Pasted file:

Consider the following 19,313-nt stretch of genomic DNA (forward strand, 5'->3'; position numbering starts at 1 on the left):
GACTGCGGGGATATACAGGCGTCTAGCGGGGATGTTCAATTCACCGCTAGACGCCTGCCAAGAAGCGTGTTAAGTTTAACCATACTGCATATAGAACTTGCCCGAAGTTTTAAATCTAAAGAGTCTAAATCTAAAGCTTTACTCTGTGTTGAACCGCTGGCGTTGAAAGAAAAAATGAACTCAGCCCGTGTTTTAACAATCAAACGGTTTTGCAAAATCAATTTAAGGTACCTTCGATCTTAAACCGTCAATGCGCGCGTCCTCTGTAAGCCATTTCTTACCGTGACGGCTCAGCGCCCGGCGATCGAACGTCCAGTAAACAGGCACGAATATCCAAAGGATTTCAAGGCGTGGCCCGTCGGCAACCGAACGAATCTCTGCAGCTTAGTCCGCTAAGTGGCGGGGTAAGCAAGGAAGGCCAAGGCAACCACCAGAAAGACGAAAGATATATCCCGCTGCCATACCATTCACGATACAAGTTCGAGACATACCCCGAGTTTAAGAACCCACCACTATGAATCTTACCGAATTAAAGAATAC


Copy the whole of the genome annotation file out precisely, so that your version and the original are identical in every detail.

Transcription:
Consider the following 19,313-nt stretch of genomic DNA (forward strand, 5'->3'; position numbering starts at 1 on the left):
GACTGCGGGGATATACAGGCGTCTAGCGGGGATGTTCAATTCACCGCTAGACGCCTGCCAAGAAGCGTGTTAAGTTTAACCATACTGCATATAGAACTTGCCCGAAGTTTTAAATCTAAAGAGTCTAAATCTAAAGCTTTACTCTGTGTTGAACCGCTGGCGTTGAAAGAAAAAATGAACTCAGCCCGTGTTTTAACAATCAAACGGTTTTGCAAAATCAATTTAAGGTACCTTCGATCTTAAACCGTCAATGCGCGCGTCCTCTGTAAGCCATTTCTTACCGTGACGGCTCAGCGCCCGGCGATCGAACGTCCAGTAAACAGGCACGAATATCCAAAGGATTTCAAGGCGTGGCCCGTCGGCAACCGAACGAATCTCTGCAGCTTAGTCCGCTAAGTGGCGGGGTAAGCAAGGAAGGCCAAGGCAACCACCAGAAAGACGAAAGATATATCCCGCTGCCATACCATTCACGATACAAGTTCGAGACATACCCCGAGTTTAAGAACCCACCACTATGAATCTTACCGAATTAAAGAATAC